Early aviation researchers realized that they could test their craft by flying them or by flowing air past them. The earliest experimenters used a whirling arm to fly a craft under controlled conditions. But problems that others had encountered with the whirling arm convinced the Wright brothers in 1903 that they should use a wind tunnel rather than a whirling arm as their primary test device. They developed an early wind tunnel in their laboratory.
For approximately the next two decades, wind tunnels were built in Europe but very few were built in the United States. Albert Zahm, a professor at Catholic University in Washington, D.C., built an impressive wind tunnel in 1901 with the support of a wealthy industrialist. Zahm's wind tunnel had many advanced features such as special devices and structures to straighten the airflow and extremely sensitive pressure gauges. He made some important contributions to aerodynamics, such as proving that the friction of air over an aircraft's skin was a major cause of drag at subsonic speeds. But his financial supporter died, the money dried up, and Zahm's work stopped in 1908. A few years later, he built an 8 x 8-foot (2.4-meter x 2.4-meter) tunnel at the Washington Navy Yard that allowed models to be tested at speeds of 160 miles per hour (257 kilometers per hour), which many military aircraft could reach in a dive.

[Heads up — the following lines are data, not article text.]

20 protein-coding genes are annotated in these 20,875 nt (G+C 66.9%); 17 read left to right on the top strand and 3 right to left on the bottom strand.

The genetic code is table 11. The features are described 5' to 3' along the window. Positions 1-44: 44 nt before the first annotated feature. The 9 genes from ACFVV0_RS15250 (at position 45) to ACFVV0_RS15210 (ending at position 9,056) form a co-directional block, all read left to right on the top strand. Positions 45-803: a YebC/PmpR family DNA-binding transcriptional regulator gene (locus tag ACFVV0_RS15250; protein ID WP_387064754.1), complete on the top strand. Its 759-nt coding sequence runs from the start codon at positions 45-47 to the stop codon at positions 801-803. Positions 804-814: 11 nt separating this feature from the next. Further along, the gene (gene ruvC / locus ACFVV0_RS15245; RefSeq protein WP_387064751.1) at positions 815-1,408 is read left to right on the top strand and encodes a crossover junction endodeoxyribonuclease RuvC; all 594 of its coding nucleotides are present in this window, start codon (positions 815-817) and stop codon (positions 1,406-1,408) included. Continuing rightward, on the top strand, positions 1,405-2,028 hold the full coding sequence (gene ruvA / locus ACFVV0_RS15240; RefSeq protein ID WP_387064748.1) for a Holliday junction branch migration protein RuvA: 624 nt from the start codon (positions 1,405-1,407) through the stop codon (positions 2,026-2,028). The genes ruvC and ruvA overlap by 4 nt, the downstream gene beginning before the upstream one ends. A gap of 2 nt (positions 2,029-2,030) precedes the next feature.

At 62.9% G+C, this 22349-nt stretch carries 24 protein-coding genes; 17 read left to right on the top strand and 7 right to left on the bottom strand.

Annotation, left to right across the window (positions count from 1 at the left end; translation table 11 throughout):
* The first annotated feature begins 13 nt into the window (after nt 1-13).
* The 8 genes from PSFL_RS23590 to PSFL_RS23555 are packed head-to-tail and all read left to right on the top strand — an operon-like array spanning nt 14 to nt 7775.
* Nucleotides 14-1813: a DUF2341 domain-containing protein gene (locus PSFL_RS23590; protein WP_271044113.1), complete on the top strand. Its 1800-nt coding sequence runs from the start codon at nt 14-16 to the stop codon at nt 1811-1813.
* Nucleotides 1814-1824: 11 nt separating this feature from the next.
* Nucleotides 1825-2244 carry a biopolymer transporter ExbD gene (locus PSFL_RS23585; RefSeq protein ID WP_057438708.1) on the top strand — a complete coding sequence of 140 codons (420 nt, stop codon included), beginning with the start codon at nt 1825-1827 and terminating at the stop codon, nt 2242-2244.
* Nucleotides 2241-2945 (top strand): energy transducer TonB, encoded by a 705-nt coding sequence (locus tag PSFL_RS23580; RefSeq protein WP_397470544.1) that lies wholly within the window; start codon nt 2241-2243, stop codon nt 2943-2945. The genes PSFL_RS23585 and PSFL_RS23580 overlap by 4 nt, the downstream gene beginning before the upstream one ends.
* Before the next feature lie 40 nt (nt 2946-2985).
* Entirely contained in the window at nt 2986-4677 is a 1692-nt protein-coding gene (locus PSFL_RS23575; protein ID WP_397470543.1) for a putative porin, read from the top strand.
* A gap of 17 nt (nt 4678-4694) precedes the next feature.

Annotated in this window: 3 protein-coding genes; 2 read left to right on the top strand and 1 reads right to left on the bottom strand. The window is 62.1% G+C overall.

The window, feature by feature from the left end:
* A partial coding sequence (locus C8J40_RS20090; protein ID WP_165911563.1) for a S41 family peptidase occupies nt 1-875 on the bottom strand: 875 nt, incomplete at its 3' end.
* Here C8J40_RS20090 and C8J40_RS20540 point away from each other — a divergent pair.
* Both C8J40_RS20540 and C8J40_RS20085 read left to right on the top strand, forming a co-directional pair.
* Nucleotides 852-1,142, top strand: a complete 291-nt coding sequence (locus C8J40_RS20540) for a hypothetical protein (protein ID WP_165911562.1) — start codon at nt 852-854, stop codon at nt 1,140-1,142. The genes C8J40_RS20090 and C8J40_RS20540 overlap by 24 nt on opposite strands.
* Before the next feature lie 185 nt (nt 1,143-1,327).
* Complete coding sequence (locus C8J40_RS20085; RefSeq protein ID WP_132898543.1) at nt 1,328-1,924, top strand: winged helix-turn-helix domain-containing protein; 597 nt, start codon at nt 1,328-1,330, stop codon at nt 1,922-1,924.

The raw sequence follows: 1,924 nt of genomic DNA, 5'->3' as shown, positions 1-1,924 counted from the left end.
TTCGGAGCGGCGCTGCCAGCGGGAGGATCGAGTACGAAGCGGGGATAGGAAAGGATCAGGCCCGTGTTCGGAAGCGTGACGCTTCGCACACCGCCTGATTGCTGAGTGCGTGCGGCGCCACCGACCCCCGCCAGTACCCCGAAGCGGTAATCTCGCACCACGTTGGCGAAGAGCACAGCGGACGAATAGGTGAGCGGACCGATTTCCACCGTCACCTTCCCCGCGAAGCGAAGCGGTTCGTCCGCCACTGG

While American wind tunnel research stagnated, the European wind tunnels developed between 1903 and the start of World War I grew increasingly larger and more sophisticated. For instance, Gustave Eiffel, who built the famous tower in Paris, built a private aerodynamics laboratory with his own money and constructed several wind tunnels. Many of these early wind tunnels, however, were simply a long tube with a propeller mounted inside, usually behind the section for mounting the model.
In 1908, Ludwig Prandtl built the first wind tunnel of "continuous circuit" design, which meant that the tunnel's front and back were connected, like a racetrack. He used vanes at the corners of the tunnel to turn the airflow and screens and honeycomb structures to smooth the flow. This made the tunnel very efficient. In 1916 Prandtl built his second-generation wind tunnel, which serves as the basis for virtually all modern wind tunnels. In this kind of tunnel, the tunnel's cross section becomes larger as the air comes closer to the testing area (which means that you can look at the exterior of a wind tunnel and tell which way the air flows inside). The tunnel includes a "stilling chamber" just before the section where the air reaches the model. This chamber reduces turbulence. The air is then sped up by entering a contracting cone or nozzle.